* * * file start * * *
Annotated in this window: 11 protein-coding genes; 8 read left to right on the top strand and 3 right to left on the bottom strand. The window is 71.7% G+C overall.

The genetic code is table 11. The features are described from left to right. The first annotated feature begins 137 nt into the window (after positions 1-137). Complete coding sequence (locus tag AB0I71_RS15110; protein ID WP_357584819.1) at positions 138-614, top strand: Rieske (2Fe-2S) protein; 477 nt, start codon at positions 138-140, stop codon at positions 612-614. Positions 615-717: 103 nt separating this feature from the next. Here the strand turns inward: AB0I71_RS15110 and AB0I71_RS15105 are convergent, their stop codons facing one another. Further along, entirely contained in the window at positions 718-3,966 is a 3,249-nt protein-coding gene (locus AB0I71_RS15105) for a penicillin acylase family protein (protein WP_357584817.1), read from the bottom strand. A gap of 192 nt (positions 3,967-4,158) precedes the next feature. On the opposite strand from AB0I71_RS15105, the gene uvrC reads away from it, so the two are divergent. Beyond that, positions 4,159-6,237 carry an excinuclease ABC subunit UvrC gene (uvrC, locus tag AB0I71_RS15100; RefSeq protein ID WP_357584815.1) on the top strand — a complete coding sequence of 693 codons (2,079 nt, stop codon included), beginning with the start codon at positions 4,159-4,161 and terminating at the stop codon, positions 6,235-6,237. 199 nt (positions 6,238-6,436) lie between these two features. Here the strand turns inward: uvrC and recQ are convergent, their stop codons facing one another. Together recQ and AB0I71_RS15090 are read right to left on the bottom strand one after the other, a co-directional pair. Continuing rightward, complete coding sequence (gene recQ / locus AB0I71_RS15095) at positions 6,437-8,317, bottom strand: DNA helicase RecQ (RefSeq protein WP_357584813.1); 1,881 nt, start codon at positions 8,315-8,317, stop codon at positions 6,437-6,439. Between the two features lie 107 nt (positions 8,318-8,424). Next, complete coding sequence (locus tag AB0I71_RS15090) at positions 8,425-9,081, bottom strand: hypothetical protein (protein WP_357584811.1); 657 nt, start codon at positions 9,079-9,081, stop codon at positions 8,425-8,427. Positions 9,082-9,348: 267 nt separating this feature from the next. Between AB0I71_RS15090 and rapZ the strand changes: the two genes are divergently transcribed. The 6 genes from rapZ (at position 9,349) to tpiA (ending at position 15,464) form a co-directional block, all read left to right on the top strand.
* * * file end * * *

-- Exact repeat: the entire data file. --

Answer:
Annotated in this window: 11 protein-coding genes; 8 read left to right on the top strand and 3 right to left on the bottom strand. The window is 71.7% G+C overall.

The genetic code is table 11. The features are described from left to right. The first annotated feature begins 137 nt into the window (after positions 1-137). Complete coding sequence (locus tag AB0I71_RS15110; protein ID WP_357584819.1) at positions 138-614, top strand: Rieske (2Fe-2S) protein; 477 nt, start codon at positions 138-140, stop codon at positions 612-614. Positions 615-717: 103 nt separating this feature from the next. Here the strand turns inward: AB0I71_RS15110 and AB0I71_RS15105 are convergent, their stop codons facing one another. Further along, entirely contained in the window at positions 718-3,966 is a 3,249-nt protein-coding gene (locus AB0I71_RS15105) for a penicillin acylase family protein (protein WP_357584817.1), read from the bottom strand. A gap of 192 nt (positions 3,967-4,158) precedes the next feature. On the opposite strand from AB0I71_RS15105, the gene uvrC reads away from it, so the two are divergent. Beyond that, positions 4,159-6,237 carry an excinuclease ABC subunit UvrC gene (uvrC, locus tag AB0I71_RS15100; RefSeq protein ID WP_357584815.1) on the top strand — a complete coding sequence of 693 codons (2,079 nt, stop codon included), beginning with the start codon at positions 4,159-4,161 and terminating at the stop codon, positions 6,235-6,237. 199 nt (positions 6,238-6,436) lie between these two features. Here the strand turns inward: uvrC and recQ are convergent, their stop codons facing one another. Together recQ and AB0I71_RS15090 are read right to left on the bottom strand one after the other, a co-directional pair. Continuing rightward, complete coding sequence (gene recQ / locus AB0I71_RS15095) at positions 6,437-8,317, bottom strand: DNA helicase RecQ (RefSeq protein WP_357584813.1); 1,881 nt, start codon at positions 8,315-8,317, stop codon at positions 6,437-6,439. Between the two features lie 107 nt (positions 8,318-8,424). Next, complete coding sequence (locus tag AB0I71_RS15090) at positions 8,425-9,081, bottom strand: hypothetical protein (protein WP_357584811.1); 657 nt, start codon at positions 9,079-9,081, stop codon at positions 8,425-8,427. Positions 9,082-9,348: 267 nt separating this feature from the next. Between AB0I71_RS15090 and rapZ the strand changes: the two genes are divergently transcribed. The 6 genes from rapZ (at position 9,349) to tpiA (ending at position 15,464) form a co-directional block, all read left to right on the top strand.